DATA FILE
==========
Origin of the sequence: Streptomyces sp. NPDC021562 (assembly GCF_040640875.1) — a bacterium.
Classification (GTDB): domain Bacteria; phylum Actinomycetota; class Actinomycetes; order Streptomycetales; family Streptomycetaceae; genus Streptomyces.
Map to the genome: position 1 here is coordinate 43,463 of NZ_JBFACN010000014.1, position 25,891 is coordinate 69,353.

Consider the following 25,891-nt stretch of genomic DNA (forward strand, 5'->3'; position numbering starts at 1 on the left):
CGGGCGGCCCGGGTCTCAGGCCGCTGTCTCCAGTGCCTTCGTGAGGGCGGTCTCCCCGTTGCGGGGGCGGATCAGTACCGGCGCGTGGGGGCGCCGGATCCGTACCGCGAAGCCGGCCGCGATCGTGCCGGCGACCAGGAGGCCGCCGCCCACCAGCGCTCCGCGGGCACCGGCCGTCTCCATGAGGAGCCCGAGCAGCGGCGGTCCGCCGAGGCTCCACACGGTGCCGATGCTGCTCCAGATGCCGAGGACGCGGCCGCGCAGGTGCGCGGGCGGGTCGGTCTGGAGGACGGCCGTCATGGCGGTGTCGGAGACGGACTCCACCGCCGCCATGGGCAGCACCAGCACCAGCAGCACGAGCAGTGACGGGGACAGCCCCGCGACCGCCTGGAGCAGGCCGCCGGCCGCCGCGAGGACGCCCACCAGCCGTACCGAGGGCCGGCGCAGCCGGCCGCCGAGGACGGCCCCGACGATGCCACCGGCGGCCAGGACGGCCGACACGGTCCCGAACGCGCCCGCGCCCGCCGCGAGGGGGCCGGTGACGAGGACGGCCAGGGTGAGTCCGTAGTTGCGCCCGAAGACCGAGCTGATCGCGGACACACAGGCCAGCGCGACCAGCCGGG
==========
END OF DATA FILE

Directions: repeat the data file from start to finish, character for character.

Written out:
Origin of the sequence: Streptomyces sp. NPDC021562 (assembly GCF_040640875.1) — a bacterium.
Classification (GTDB): domain Bacteria; phylum Actinomycetota; class Actinomycetes; order Streptomycetales; family Streptomycetaceae; genus Streptomyces.
Map to the genome: position 1 here is coordinate 43,463 of NZ_JBFACN010000014.1, position 25,891 is coordinate 69,353.

Consider the following 25,891-nt stretch of genomic DNA (forward strand, 5'->3'; position numbering starts at 1 on the left):
CGGGCGGCCCGGGTCTCAGGCCGCTGTCTCCAGTGCCTTCGTGAGGGCGGTCTCCCCGTTGCGGGGGCGGATCAGTACCGGCGCGTGGGGGCGCCGGATCCGTACCGCGAAGCCGGCCGCGATCGTGCCGGCGACCAGGAGGCCGCCGCCCACCAGCGCTCCGCGGGCACCGGCCGTCTCCATGAGGAGCCCGAGCAGCGGCGGTCCGCCGAGGCTCCACACGGTGCCGATGCTGCTCCAGATGCCGAGGACGCGGCCGCGCAGGTGCGCGGGCGGGTCGGTCTGGAGGACGGCCGTCATGGCGGTGTCGGAGACGGACTCCACCGCCGCCATGGGCAGCACCAGCACCAGCAGCACGAGCAGTGACGGGGACAGCCCCGCGACCGCCTGGAGCAGGCCGCCGGCCGCCGCGAGGACGCCCACCAGCCGTACCGAGGGCCGGCGCAGCCGGCCGCCGAGGACGGCCCCGACGATGCCACCGGCGGCCAGGACGGCCGACACGGTCCCGAACGCGCCCGCGCCCGCCGCGAGGGGGCCGGTGACGAGGACGGCCAGGGTGAGTCCGTAGTTGCGCCCGAAGACCGAGCTGATCGCGGACACACAGGCCAGCGCGACCAGCCGGG